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-   -   How safe is high-visibility clothing? (http://www.bikeforums.net/advocacy-safety/623722-how-safe-high-visibility-clothing.html)

njkayaker 01-21-13 01:35 PM

Quote:

Originally Posted by Stealthammer (Post 15176933)
I use to believe that a solid red taillight was the most visible and safest, and that blinking was just confusing to drivers, until I tried a blinking light about ten years ago and I realized that I too was afforded more room by most passing motorists, and it even seemed to extend to using the blinking taillight during daylight hours. When I asked several co-workers who pass me often on my rides to/from work, each told me that the blinking light caught and maintained their attention better that just a sustained red glow.

It appears that humans notice flashing lights better, especially from long distances, than they do steady lights. If that wasn't the case, it's not likely that flashing lights would be the norm on things like emergency vehicles, airplanes, navigational aids, and towers.

I dont think drivers are confused by flashing bicycle lights either (they learn pretty-quickly what they represent). Anyway, being confused isn't necessarily a bad thing since they are aware of a thing to be confused by it. I suspect that some collisions are due to drivers being aware of the cyclist too late (later than they need to be able to avoid the cyclist).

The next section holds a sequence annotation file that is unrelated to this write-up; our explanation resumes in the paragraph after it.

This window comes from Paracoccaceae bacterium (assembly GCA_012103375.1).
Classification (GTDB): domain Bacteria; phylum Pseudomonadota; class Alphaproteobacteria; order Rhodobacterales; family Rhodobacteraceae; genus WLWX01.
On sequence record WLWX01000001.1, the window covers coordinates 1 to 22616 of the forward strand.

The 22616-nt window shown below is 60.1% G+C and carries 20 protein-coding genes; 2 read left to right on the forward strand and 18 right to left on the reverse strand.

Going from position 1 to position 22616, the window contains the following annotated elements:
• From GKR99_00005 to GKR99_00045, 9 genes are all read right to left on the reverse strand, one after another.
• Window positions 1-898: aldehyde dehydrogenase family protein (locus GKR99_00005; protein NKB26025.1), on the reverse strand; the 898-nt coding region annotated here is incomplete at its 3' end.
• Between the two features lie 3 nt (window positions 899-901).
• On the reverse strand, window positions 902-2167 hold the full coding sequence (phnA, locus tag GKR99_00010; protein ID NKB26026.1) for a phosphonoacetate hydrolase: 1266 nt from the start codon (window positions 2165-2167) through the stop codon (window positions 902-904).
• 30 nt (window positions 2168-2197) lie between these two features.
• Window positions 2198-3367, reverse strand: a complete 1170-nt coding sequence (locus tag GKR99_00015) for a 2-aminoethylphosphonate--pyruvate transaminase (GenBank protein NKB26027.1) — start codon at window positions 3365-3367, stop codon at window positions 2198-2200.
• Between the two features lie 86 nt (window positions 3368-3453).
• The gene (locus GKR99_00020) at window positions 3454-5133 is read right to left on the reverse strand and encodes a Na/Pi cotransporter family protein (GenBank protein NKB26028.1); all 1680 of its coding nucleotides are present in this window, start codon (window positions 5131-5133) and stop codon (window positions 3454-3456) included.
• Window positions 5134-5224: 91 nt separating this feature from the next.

Quote:

Originally Posted by Stealthammer (Post 15176933)
I can offer no scientific analysis, but it does occur to me that more "non-natural" flashing warning lights flash for a reason, and since that has become customary in most traffic situation, people have been "programmed" to recognize the purpose of a flashing light. I have alway ridden since then with my taillght blinking and I am confident that it is a safer approach.

I tried looking for a reference. Still, there is a fair amount of flashing-light usage (emergency vehicles, airplanes, navigational aids, and towers) that indicates that they are useful for noticing things from long distances.

The longer the distance that something can be noticed increases the likelihood that it will, in fact, be noticed.